Using a data set with about 900 high school valedictorians, she asked whether students applied to highly selective colleges, if they got in, and whether they matriculated.
She found a stark class difference on all these variables, especially between high socioeconomic status (SES) students and everyone else. Over three-quarters of high SES valedictorians (79%) applied to at least one highly selective college. In contrast, only 59% of middle SES and 50% of low SES valedictorians did the same. Admission and matriculation rates followed suit.
Showing 25 posts tagged chart
As time passes, college administrators make health-care providers appear miserly. According to theBureau of Labor Statistics, while the Consumer Price Index for all urban consumers (CPI-U) has risen 179 percent since 1980, college tuition and fees have increased nearly five times more— a staggering 893 percent.
“Employment of teachers held up decently during the recession, which is what you expect from government workers. But there’s been a years-long slow bleed that’s very unusual.”
CHART OF THE DAY: The iPad Is Quickly Becoming Our Primary Computer
In the last three years, the iPad has gotten lighter and more powerful. Additionally, developers have built a variety of applications to make it more useful. Imagine what’s going to happen in the next three years.
Full Story: Business Insider
Alberta Education Competency Wheel
Bloom’s Revised Taxonomy: The interlocking of cognitive processes
This great new diagram show the interlocking gears of cognitive thought and every cog-word links directly to an iPad app that supports it! AWESOME - bookmark this!
What is the relationship between school spending and learning?
Universitas 21, a global network of research universities, recently released its official rankings based on the results of a year-long study. The study’s authors examined education systems in 48 nations around the world, relying on four measures: resources (investment by government and private sector); output (the amount of research schools produce and their impact); connectivity (how well they collaborate with other nations); and environment (campus diversity and breadth of opportunities). The researchers then adjusted the data for population.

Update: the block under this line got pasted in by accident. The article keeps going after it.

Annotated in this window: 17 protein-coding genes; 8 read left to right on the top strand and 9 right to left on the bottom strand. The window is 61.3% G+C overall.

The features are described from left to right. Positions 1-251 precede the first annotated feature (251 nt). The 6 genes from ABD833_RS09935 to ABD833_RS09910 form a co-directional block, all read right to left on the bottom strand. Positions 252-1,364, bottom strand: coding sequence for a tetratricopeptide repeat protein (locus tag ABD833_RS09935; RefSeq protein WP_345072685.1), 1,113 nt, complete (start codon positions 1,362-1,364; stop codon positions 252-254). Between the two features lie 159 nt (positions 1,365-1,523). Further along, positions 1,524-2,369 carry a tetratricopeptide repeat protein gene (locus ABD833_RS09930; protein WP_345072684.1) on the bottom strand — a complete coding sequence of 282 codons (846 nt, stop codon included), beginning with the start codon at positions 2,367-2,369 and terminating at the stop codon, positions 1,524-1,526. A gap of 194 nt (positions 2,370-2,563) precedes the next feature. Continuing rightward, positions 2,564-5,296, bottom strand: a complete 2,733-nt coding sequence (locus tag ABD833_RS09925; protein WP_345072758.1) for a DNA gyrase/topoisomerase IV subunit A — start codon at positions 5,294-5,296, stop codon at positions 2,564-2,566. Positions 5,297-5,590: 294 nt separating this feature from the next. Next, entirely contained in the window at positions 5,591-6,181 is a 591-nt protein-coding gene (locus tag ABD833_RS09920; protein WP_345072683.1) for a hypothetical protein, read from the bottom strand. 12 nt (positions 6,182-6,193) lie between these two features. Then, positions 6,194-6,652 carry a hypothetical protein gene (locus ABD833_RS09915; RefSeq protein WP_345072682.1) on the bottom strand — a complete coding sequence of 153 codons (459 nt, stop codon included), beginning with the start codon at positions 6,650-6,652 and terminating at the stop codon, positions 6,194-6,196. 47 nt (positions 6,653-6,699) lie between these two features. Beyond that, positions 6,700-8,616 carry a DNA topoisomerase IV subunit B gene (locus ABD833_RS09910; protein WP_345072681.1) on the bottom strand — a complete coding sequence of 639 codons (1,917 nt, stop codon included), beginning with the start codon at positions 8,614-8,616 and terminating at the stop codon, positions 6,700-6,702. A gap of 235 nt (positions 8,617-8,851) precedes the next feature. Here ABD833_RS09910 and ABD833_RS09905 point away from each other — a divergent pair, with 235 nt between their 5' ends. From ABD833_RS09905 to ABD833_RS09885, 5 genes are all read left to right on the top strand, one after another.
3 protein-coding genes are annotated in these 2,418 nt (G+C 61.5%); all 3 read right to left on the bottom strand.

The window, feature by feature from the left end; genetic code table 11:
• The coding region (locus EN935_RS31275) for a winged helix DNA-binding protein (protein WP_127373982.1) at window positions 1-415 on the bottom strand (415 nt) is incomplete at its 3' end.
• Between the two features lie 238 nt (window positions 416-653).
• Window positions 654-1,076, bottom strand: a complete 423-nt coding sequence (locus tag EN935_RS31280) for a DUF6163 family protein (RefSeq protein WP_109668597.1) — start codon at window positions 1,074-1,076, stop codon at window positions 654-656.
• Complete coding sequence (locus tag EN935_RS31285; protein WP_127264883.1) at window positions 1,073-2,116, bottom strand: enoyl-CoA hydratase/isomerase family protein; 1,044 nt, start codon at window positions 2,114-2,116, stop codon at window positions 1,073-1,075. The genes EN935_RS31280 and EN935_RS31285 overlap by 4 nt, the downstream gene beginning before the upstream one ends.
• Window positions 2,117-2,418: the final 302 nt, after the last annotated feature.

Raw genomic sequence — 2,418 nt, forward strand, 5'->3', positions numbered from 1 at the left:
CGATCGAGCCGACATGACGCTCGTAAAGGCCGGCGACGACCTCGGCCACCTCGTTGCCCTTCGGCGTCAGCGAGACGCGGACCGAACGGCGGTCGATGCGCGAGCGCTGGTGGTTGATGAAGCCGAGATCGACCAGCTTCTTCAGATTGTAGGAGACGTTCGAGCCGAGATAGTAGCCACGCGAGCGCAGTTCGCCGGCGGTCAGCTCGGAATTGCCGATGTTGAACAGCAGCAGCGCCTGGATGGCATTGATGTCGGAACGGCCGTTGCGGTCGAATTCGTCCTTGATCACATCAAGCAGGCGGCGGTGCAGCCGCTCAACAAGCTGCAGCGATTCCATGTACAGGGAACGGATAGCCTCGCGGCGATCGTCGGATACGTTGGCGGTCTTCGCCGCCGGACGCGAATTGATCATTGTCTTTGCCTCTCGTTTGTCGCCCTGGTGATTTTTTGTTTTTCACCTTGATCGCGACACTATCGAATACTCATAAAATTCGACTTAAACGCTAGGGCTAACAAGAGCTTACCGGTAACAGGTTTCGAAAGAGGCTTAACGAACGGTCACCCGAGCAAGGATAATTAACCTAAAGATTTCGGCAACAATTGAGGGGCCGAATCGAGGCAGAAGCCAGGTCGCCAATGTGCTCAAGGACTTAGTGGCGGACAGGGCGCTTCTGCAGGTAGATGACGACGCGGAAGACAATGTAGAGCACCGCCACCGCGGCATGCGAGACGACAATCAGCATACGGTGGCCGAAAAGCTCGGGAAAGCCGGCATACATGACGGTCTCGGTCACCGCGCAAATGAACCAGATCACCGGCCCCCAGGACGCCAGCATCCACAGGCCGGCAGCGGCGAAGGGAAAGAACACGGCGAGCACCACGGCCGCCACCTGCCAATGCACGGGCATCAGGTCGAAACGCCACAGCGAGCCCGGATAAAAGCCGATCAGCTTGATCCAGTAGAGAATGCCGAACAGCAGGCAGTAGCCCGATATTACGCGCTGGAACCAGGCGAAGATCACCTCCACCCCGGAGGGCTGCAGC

A report last October from the Center on Budget and Policy Priorities, a nonpartisan policy institute, found that elementary and high schools in at least 37 states received less funding in the 2011-12 school year than they did the year before, and in at least 30 states school funding now stands below 2008 levels—often far below.
The Next Time Someone Says the Internet Killed Reading Books, Show Them This Chart
“Remember the good old days when everyone read really good books, like, maybe in the post-war years when everyone appreciated a good use of the semi-colon? Everyone’s favorite book was by Faulkner or Woolf or Roth. We were a civilized civilization. This was before the Internet and cable television, and so people had these, like, wholly different desires and attention spans. They just craved, craved, craved the erudition and cultivation of our literary kings and queens.
Well, that time never existed. Check out these stats from Gallup surveys. In 1957, not even a quarter of Americans were reading a book or novel. By 2005, that number had shot up to 47 percent. I couldn’t find a more recent number, but I think it’s fair to say that reading probably hasn’t declined to the horrific levels of the 1950s.”
Full Story: Atlantic
One of the things I found most interesting and surprising about the movie The Hunger Games (HG) is how mathematical it is. Let’s focus on two mathematical aspects of the movie: the lottery probabilities, and the game theory of sleeping.
Imagine that you’re a casual follower of the education policy debate. You read the major national outlets—the New York Times, Wall Street Journal, Washington Post, and USA Today—and you might come across national Associated Press (AP) stories in your local paper or online news aggregator, too. What would be your view of American education, circa 2011?